Genetic Hair Disorder

Color Dilution Alopecia (CDA)

Bayland Flint
Bayland Flint
Bayland Flint - bald ears

Although it is not often advertised by breeders, Color Dilution Alopecia does affect Koolies.

Unfortunately, there currently are breeders in Europe knowingly pairing carriers of the disease, so if you are looking to get a puppy in Europe, make sure to ask the breeder in question about the D gene specifically and what they are actively doing to keep their lines healthy.

Color Dilution Alopecia (CDA) is a genetic hair disorder that primarily affects certain dog breeds. It is characterised by hair loss and skin problems in dogs with diluted coat colours, such as blue, fawn, or Isabella. This condition can be distressing for both the dogs and their owners. The disease is often labelled a cosmetic disease, but that doesn’t mean it doesn’t require proper understanding, dedication, and management for affected dogs to live happy lives.

The current advice is to not breed with the parents of a litter affected with CDA but also that none of the siblings of a litter with a dog with CDA should be used for breeding as they will all be carriers.

The genetics of CDA involves the interaction of two genes: D (Dominant) and d (Recessive). These genes determine the intensity of pigmentation in the coat of dogs.

The D gene is responsible for normal pigmentation, while the d gene is associated with diluted pigmentation. A dog can have one of three possible combinations of these genes: DD, Dd, or dd.

Dogs with the genotype DD have normal pigmentation and do not carry the gene mutation associated with CDA.

Dogs with the genotype Dd have normal pigmentation but carry one copy of the mutated gene. They are considered carriers and can pass the mutated gene to their offspring.

Dogs with the genotype dd have diluted pigmentation due to the presence of two copies of the mutated gene. These dogs are at risk of developing Color Dilution Alopecia.

When two carriers (Dd) are bred together, there is a 25% chance that their offspring will inherit the mutated gene from both parents and develop Color Dilution Alopecia (dd genotype). This is why careful breeding practices and genetic testing are important to reduce the risk of CDA.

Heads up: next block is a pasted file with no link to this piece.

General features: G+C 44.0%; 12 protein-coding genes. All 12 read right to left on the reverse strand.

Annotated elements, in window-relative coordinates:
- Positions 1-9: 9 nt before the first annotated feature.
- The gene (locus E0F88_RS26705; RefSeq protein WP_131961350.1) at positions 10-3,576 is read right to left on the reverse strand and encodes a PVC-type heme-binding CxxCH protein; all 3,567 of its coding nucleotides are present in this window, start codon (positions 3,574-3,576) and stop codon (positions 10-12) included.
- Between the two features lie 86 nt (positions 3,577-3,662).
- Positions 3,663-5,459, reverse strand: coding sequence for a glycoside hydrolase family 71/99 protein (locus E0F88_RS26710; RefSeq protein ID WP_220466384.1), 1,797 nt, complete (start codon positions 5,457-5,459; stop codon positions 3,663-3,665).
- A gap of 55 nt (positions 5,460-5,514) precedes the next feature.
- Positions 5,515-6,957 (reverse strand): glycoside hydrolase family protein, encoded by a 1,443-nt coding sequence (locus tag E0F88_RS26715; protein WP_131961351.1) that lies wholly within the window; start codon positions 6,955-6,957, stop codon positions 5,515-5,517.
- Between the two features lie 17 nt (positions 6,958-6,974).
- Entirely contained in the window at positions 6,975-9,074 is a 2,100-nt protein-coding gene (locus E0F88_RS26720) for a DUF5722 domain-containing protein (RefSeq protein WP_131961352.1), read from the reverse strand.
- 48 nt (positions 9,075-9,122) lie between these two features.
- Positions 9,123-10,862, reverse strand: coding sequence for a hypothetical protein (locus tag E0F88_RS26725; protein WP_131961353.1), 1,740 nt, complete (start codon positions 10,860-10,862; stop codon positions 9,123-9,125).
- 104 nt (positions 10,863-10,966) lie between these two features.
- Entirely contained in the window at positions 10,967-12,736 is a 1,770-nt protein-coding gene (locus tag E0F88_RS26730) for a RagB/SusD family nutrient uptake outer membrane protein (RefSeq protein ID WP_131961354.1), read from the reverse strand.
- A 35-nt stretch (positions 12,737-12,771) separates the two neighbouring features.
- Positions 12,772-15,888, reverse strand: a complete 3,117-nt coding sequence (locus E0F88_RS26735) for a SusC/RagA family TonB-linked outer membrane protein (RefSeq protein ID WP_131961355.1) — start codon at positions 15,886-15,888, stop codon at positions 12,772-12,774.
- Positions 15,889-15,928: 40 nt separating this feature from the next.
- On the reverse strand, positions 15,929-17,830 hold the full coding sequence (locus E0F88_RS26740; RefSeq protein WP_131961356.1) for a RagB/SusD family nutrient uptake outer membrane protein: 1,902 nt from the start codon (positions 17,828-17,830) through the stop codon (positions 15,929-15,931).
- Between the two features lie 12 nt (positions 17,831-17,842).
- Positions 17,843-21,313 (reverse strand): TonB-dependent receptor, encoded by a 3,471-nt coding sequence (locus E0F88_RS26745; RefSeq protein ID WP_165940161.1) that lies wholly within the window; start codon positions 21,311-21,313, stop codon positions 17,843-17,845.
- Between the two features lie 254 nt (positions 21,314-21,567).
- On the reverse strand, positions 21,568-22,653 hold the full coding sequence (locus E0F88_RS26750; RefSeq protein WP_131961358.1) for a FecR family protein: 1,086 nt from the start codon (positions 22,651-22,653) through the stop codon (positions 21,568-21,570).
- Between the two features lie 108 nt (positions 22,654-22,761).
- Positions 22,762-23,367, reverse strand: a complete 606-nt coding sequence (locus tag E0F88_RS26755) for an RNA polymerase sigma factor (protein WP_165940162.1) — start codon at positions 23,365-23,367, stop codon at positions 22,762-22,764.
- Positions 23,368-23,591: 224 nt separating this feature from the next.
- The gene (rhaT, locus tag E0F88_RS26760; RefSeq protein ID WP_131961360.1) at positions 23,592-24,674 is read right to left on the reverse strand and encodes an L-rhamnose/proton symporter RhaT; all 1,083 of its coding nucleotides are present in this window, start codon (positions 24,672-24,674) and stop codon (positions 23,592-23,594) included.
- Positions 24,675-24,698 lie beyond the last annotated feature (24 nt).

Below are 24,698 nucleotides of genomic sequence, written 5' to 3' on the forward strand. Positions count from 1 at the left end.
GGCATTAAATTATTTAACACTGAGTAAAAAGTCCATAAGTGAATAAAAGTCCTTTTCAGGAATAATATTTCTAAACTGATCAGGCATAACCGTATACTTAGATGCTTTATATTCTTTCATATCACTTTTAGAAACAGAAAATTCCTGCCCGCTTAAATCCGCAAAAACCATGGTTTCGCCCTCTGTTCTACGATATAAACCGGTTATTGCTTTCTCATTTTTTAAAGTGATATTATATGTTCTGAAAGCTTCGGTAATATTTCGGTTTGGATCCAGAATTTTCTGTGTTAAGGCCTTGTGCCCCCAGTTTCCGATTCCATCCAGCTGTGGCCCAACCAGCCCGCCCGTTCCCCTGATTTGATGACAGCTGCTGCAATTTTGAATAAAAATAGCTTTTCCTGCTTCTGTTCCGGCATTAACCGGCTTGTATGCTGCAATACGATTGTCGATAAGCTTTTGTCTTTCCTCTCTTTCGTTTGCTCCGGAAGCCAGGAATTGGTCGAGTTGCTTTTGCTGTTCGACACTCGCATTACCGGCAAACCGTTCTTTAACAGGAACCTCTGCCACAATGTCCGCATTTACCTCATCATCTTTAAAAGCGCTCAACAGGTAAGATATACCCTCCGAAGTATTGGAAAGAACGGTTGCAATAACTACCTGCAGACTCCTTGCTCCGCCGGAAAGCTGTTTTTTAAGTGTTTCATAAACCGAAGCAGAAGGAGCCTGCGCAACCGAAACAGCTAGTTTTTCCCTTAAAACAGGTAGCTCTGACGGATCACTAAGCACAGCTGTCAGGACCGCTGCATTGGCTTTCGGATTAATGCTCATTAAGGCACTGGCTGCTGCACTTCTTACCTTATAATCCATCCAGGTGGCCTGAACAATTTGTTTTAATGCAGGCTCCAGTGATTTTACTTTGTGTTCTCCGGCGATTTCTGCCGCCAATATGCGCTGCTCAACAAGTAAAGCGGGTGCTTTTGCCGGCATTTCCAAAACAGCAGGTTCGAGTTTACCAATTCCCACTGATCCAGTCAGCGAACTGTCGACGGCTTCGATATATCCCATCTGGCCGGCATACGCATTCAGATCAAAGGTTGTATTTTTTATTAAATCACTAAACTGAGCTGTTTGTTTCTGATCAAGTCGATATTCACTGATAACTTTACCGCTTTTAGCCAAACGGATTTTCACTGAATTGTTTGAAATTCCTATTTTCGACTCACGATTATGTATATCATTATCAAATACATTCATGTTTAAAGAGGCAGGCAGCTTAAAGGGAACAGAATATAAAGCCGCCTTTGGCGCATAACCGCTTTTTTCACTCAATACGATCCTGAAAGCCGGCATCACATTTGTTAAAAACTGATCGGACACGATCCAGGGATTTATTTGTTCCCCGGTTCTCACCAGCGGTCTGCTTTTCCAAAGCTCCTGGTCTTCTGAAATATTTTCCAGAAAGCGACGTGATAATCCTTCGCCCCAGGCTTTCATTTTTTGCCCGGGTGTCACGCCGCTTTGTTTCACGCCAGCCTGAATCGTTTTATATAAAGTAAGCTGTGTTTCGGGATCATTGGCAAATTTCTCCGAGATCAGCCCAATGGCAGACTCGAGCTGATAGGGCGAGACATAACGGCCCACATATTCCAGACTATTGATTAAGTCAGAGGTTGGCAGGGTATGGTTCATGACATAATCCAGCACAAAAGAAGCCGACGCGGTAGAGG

Note: The genetics of CDA can be more complex with multiple genes involved, but the simplified explanation above provides a basic understanding of how the D and d genes contribute to the development of Color Dilution Alopecia.

Color Dilution Alopecia (CDA) is characterised by a range of symptoms that primarily affect dogs with diluted coat colours. Common symptoms of CDA include:

Gradual hair loss: Hair loss typically starts on the head and may extend to other areas of the body, such as the trunk, neck, and tail. The hair loss is limited to the dilute colour, so other colour hairs will look healthy in comparison.

Thin and brittle hair: Affected dogs may have hair that is thin, weak, and easily breakable. The hair shafts may become fragile and prone to damage.

Discoloured skin: The skin may exhibit a greyish or pinkish hue, which is a result of the dilution of pigment due to the genetic mutation associated with CDA.

Dry and flaky skin: Dogs with CDA may experience dryness and flakiness of the skin, leading to itchiness and discomfort.

Skin inflammation and irritation: The affected skin may become red, inflamed, and sensitive, causing discomfort and potentially leading to scratching or rubbing.

Dogs with CDA often suffer from secondary infections. Due to the compromised skin barrier, affected dogs are more prone to infections, such as bacterial or fungal infections.

It’s important to note that the severity and progression of symptoms may vary among individual dogs with CDA. Some dogs don’t show any symptoms until they are two years old, while others already show symptoms at eight weeks.

Diagnosing Color Dilution Alopecia (CDA) typically involves a combination of clinical examination, medical history assessment, and diagnostic tests. Here are the common steps involved in the diagnosis: